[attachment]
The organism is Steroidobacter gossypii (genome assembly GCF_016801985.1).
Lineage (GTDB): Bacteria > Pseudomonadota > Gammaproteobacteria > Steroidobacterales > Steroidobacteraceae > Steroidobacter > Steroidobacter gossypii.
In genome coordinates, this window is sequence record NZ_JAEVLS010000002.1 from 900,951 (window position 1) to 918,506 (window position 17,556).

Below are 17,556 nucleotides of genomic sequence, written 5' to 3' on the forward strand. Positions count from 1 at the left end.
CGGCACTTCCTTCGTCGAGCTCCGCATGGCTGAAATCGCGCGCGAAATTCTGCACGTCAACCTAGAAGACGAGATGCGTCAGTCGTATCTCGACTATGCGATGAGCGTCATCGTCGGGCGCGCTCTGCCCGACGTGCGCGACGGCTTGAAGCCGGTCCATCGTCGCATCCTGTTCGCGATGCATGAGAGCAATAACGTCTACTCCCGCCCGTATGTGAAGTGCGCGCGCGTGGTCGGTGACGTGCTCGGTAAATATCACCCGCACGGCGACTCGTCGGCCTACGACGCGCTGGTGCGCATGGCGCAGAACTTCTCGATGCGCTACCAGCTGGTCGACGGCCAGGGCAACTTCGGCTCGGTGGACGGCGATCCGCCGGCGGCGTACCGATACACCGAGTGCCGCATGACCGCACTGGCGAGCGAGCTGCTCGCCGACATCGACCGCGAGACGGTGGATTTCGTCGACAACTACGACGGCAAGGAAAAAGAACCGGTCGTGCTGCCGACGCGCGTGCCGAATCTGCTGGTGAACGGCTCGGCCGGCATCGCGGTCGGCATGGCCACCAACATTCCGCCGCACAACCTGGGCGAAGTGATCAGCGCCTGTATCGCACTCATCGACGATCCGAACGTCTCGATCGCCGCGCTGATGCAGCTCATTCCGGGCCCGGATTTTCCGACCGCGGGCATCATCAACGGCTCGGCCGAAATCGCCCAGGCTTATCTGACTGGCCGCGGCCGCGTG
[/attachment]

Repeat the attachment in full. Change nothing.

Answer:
The organism is Steroidobacter gossypii (genome assembly GCF_016801985.1).
Lineage (GTDB): Bacteria > Pseudomonadota > Gammaproteobacteria > Steroidobacterales > Steroidobacteraceae > Steroidobacter > Steroidobacter gossypii.
In genome coordinates, this window is sequence record NZ_JAEVLS010000002.1 from 900,951 (window position 1) to 918,506 (window position 17,556).

Below are 17,556 nucleotides of genomic sequence, written 5' to 3' on the forward strand. Positions count from 1 at the left end.
CGGCACTTCCTTCGTCGAGCTCCGCATGGCTGAAATCGCGCGCGAAATTCTGCACGTCAACCTAGAAGACGAGATGCGTCAGTCGTATCTCGACTATGCGATGAGCGTCATCGTCGGGCGCGCTCTGCCCGACGTGCGCGACGGCTTGAAGCCGGTCCATCGTCGCATCCTGTTCGCGATGCATGAGAGCAATAACGTCTACTCCCGCCCGTATGTGAAGTGCGCGCGCGTGGTCGGTGACGTGCTCGGTAAATATCACCCGCACGGCGACTCGTCGGCCTACGACGCGCTGGTGCGCATGGCGCAGAACTTCTCGATGCGCTACCAGCTGGTCGACGGCCAGGGCAACTTCGGCTCGGTGGACGGCGATCCGCCGGCGGCGTACCGATACACCGAGTGCCGCATGACCGCACTGGCGAGCGAGCTGCTCGCCGACATCGACCGCGAGACGGTGGATTTCGTCGACAACTACGACGGCAAGGAAAAAGAACCGGTCGTGCTGCCGACGCGCGTGCCGAATCTGCTGGTGAACGGCTCGGCCGGCATCGCGGTCGGCATGGCCACCAACATTCCGCCGCACAACCTGGGCGAAGTGATCAGCGCCTGTATCGCACTCATCGACGATCCGAACGTCTCGATCGCCGCGCTGATGCAGCTCATTCCGGGCCCGGATTTTCCGACCGCGGGCATCATCAACGGCTCGGCCGAAATCGCCCAGGCTTATCTGACTGGCCGCGGCCGCGTG